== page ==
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First Smiley Found (fui eu, fui eu…)
First “smiley” shows its face
First ever smiley found, preserved for posterity: The original smiley, or emoticon, invented in 1982 by Scott Fahlman but subsequently lost, has been retrieved through the efforts of Microsoft researcher Mike Jones and facilities staff at Carnegie Mellon University.
The First Smiley 🙂
Original Bboard Thread in which 🙂 was proposed: Here is the original message posted by Scott Fahlman on 19 September, 1982
Nov 1982: Early reference to emoticons [on Usenet]
Smiley Lore 🙂 (by Scott Fahlman): Yes, I am the inventor of the sideways “smiley face” (sometimes called an “emoticon”) that is commonly used in E-mail, chat, and newsgroup posts. Or at least I’m one of the inventors.
The Man Who Brought a 🙂 to Your Screen: Fahlman might not have the first claim to the emoticon. A mysterious Netizen named Kevin Mackenzie is often cited for having first typed a -) symbol, meaning “tongue in cheek,” back in 1979. “As far as I know I was the first, but nobody can ever be sure,” says Fahlman
1979: On April 12, Kevin MacKenzie emails the MsgGroup a suggestion of adding some emotion back into the dry text medium of email, such as -) for indicating a sentence was tongue-in-cheek. Though flamed by many at the time, emoticons became widely used
Smiley faces are said to have been invented by Kevin MacKenzie on April 12, 1979. MacKenzie, a newcomer to the Msg Group (one of the early collaborative partners in ARPAnet development), anguished over the “loss of meaning” in the textually-bound communications mode of email. He says that after reading an old copy of Reader’s Digest, he got the idea that particular email sentences could be punctuated with meaning marks to indicate how they were to be understood: i.e. tongue-in-cheek, with laughter, just-kidding, sarcastically. etc. [taken from Katie Hafner and Mathew Lyon’s “Where Wizards Stay Up Late, The Origins of the Internet”, 1996, Simon & Schuster.]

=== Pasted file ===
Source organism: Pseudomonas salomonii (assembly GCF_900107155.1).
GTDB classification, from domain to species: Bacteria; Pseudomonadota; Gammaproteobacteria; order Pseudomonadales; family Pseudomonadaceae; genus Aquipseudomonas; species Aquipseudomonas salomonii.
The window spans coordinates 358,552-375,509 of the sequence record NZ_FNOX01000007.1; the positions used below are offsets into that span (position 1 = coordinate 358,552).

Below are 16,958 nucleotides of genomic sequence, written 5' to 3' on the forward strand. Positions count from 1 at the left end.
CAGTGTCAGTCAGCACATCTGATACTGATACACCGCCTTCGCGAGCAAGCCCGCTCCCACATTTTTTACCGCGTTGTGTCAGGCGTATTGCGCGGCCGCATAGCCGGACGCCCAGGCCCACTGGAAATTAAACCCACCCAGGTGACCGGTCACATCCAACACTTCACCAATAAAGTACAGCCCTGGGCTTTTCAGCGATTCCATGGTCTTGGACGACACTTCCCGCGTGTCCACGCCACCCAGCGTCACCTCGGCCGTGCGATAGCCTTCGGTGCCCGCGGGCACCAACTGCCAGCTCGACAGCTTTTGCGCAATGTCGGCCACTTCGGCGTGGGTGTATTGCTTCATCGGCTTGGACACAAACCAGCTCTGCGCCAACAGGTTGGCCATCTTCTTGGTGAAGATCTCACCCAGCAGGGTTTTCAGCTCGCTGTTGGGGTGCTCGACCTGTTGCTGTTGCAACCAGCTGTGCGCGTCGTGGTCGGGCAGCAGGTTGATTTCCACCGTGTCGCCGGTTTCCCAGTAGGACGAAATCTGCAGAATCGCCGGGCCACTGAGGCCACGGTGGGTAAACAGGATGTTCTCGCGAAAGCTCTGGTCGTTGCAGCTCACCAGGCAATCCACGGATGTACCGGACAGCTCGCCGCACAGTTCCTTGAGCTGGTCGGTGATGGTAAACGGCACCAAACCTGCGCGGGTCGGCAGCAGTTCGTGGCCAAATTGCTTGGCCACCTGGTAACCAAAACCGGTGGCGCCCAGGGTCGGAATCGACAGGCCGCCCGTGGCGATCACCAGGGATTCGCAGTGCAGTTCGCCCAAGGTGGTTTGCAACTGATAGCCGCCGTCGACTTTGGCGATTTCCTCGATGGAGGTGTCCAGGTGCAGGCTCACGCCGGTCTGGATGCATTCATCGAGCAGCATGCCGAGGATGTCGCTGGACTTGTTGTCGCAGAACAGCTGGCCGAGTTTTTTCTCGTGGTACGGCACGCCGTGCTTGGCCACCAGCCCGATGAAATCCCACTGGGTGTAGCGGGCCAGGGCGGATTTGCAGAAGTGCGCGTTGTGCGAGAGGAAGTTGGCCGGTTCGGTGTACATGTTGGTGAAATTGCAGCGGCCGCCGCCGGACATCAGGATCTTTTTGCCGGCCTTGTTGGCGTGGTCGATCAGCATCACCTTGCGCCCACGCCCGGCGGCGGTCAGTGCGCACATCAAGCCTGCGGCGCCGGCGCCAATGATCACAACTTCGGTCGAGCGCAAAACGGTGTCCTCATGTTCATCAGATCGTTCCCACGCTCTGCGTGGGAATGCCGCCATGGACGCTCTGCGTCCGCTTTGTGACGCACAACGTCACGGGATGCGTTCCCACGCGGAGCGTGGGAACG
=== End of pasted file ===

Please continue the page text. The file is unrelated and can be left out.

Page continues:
Emoticons and Internet Shorthand: In 1979, Kevin McKenzie of the Arpanet’s MsgGroup made the following suggestion:
Perhaps we could extend the set of punctuation we use, i.e.: If I wish to indicate that a particular sentence is meant with tongue-in-cheek, I would write it so:
“Of course you know I agree with all the current administration’s policies -).”
A Brief History Of Smiley’s: The very first emoticon possibly appeared in 1979, first used by someone named Kevin Mackenzie. He is believed to have first used the -) symbol, which meant “tongue in cheek”. The technique didn’t appear to catch on, and it remained for another to start the fad. Between 1981 and mid-1982, emoticons are believed to have been invented (or at least they took hold of the popular imagination) by Scott Fahlman on the CMU bulletin board system.
First smileys date back to time of Plato, apparently: Brian Dear bounces in with the information that he’s writing a book about the Plato system, which originated in 1961, and where smileys were used at least a decade ahead of their ‘invention’ at CMU.
More prior art comes from (and no, we are not making this up) Ken Smiley, director of Research at Giga Information Group: “With all do respect to Mr. Fahlman who thinks he invented the Smiley face in the world of computers, he is incorrect, in fact he’s off by a good 10-15 years. My father, the head of IT for Coca Cola in the midwest region in the 60’s and 70’s used to print out Smiley faces on both punch tape (60’s) and punch cards (70’s) to entertain me while I was tagging along with him at the office and ‘playing with the computers.”
Despair, Inc. Secures Official Trademark Registration for “:-(“, Announces Plan to Sue Millions for Trademark Infringement
Alphabetical (by Emoticon) List
CULTURAS IN VITRO
L’art ASCII toujours vert
Barbican festival to woo EU sceptics: The Foreign Office is funding an international film festival to combat ignorance over European Union expansion. The initiative has been prompted by a study which shows three out of four Britons cannot name a single country planning to join the EU in 18 months’ time.
The Recording Industry is Trying to Kill the Goose That Lays the Golden Egg: Given the slight dip in CD sales despite so many reasons for there to be a much larger drop, it seems that the effect of downloading, burning, and sharing is one of the few bright lights helping the music industry with their most loyal customers.
Seven Surprises on the First Anniversary of September 11th (Military superiority does not guarantee national security; Moral clarity does not beget strategic consistency; Will Saddam Hussein become one of the victims of September 11?; New alliances, new frictions; Anti-Americanism as a surprise; Al Qaida, Enron and Worldcom: who did the most economic damage?; Globalization is alive and well)